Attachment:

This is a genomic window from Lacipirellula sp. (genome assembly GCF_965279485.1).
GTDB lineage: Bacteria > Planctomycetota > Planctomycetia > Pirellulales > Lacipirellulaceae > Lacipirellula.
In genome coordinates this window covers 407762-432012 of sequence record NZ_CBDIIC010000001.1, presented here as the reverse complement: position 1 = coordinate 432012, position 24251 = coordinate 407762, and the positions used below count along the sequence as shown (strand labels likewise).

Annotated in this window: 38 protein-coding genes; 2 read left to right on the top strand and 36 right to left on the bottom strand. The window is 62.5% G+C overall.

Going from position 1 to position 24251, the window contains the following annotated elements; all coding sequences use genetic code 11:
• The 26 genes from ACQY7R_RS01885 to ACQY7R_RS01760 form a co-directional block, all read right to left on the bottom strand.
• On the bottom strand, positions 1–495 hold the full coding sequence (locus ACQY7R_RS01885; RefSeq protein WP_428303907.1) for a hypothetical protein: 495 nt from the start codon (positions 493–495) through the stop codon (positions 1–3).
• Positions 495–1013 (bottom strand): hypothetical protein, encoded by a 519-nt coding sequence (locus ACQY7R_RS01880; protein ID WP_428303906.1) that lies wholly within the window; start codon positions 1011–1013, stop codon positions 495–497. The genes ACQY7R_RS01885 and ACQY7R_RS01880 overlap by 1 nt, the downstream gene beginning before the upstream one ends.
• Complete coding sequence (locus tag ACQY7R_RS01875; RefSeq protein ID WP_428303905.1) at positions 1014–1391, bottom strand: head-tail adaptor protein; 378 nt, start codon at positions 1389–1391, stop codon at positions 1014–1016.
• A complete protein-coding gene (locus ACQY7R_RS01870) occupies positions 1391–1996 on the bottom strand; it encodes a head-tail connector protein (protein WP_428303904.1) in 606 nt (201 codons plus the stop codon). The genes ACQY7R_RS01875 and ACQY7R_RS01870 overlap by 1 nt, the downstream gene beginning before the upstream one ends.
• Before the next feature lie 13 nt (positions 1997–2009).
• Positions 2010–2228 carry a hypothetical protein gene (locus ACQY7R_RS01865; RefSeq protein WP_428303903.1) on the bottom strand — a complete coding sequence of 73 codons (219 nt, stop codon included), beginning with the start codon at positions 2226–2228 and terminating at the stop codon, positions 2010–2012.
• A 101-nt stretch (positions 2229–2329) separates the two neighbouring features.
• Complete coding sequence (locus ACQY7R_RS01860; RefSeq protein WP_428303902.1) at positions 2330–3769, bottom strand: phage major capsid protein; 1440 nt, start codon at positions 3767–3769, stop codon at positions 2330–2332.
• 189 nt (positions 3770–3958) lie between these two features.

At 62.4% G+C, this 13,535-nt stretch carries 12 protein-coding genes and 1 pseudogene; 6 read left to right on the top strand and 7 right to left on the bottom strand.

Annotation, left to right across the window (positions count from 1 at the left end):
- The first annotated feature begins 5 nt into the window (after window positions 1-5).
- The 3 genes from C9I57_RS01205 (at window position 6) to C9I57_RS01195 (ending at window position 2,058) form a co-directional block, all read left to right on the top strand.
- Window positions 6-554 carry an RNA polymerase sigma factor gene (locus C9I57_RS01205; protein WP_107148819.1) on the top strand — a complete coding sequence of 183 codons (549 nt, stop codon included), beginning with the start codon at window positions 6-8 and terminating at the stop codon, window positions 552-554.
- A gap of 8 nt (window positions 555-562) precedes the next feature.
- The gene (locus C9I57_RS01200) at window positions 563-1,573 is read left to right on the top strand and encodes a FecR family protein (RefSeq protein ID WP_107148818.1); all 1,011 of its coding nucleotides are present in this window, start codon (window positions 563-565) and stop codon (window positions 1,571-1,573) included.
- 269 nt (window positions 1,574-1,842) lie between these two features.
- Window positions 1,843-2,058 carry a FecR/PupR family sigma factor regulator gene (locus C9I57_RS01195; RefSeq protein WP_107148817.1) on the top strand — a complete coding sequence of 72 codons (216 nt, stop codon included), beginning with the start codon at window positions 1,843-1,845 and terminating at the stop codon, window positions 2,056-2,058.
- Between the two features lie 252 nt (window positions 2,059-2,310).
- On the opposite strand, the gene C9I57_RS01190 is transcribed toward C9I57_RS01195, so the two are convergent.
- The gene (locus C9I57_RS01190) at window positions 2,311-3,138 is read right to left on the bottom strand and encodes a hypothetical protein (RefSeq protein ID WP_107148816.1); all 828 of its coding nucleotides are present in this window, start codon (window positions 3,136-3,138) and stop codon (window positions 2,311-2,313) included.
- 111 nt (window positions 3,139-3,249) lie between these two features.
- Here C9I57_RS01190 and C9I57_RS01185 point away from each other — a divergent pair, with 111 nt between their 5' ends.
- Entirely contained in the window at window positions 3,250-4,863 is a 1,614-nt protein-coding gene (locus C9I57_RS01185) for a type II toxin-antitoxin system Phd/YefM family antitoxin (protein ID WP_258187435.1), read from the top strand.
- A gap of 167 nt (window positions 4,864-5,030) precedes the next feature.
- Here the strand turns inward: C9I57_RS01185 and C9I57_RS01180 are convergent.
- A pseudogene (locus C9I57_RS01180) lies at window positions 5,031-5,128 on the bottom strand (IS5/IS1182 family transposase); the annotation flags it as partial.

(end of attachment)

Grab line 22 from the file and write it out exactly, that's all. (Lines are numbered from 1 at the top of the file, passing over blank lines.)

- The gene (locus C9I57_RS01200) at window positions 563-1,573 is read left to right on the top strand and encodes a FecR family protein (RefSeq protein ID WP_107148818.1); all 1,011 of its coding nucleotides are present in this window, start codon (window positions 563-565) and stop codon (window positions 1,571-1,573) included.